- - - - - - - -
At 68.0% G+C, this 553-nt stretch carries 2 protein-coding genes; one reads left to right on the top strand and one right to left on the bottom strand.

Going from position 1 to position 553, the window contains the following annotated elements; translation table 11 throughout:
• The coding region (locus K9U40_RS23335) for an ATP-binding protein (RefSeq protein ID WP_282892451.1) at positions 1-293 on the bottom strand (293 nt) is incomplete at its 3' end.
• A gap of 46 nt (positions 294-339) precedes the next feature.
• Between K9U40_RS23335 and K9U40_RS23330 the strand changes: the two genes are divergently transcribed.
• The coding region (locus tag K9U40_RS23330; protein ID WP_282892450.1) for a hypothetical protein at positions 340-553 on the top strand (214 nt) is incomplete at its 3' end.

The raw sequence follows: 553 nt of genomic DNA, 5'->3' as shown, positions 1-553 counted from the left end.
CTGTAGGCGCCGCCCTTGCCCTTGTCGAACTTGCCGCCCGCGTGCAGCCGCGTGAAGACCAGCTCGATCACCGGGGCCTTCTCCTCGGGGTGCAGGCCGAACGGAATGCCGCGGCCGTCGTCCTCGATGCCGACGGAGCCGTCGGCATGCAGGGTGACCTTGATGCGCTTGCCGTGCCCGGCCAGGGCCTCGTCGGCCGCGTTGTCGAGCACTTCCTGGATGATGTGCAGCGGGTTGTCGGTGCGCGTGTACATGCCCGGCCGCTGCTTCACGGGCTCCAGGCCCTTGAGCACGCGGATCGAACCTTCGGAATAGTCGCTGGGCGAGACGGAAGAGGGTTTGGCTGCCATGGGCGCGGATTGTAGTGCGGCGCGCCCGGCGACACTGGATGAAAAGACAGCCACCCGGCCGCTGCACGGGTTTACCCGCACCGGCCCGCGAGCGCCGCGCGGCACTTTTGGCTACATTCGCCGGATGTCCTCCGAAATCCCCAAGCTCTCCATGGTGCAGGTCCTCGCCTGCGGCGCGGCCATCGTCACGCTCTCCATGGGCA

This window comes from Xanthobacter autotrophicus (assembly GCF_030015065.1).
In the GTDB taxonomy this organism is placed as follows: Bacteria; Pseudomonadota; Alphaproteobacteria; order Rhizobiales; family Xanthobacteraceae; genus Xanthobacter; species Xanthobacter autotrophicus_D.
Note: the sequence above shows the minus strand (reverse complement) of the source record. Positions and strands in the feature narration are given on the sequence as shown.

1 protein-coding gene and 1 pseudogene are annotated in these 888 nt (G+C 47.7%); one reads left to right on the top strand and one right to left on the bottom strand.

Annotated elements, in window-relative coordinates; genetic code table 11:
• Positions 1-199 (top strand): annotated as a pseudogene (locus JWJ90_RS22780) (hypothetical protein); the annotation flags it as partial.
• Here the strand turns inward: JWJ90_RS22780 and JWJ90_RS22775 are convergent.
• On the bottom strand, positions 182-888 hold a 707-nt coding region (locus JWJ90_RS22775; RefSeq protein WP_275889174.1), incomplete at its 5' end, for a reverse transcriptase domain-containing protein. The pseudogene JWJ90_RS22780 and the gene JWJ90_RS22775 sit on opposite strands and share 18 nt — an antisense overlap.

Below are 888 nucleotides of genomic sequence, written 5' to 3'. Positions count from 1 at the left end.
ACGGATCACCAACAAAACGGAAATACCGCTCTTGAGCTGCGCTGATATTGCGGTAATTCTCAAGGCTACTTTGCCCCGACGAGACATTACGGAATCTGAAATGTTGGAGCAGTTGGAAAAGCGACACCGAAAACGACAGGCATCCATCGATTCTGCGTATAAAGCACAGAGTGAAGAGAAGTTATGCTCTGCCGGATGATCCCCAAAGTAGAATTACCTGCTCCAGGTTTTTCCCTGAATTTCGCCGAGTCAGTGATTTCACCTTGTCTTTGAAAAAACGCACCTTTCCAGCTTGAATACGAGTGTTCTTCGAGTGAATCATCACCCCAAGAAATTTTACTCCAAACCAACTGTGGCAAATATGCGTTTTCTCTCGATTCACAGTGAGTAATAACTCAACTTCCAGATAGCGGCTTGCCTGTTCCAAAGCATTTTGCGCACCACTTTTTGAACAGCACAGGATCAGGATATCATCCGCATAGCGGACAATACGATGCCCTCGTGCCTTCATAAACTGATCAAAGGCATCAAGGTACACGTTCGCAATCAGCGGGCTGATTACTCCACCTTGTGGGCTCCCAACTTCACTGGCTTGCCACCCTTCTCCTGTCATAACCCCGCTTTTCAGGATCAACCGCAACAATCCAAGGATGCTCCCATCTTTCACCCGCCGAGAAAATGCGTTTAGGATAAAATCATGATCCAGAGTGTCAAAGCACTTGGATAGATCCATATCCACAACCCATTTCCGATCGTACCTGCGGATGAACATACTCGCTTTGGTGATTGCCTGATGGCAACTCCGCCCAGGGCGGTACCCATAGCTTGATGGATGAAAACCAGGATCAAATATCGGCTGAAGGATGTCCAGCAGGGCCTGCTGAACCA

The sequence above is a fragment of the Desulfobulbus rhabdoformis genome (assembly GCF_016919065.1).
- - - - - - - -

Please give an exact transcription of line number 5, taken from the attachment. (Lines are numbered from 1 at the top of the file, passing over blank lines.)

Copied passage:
• Between K9U40_RS23335 and K9U40_RS23330 the strand changes: the two genes are divergently transcribed.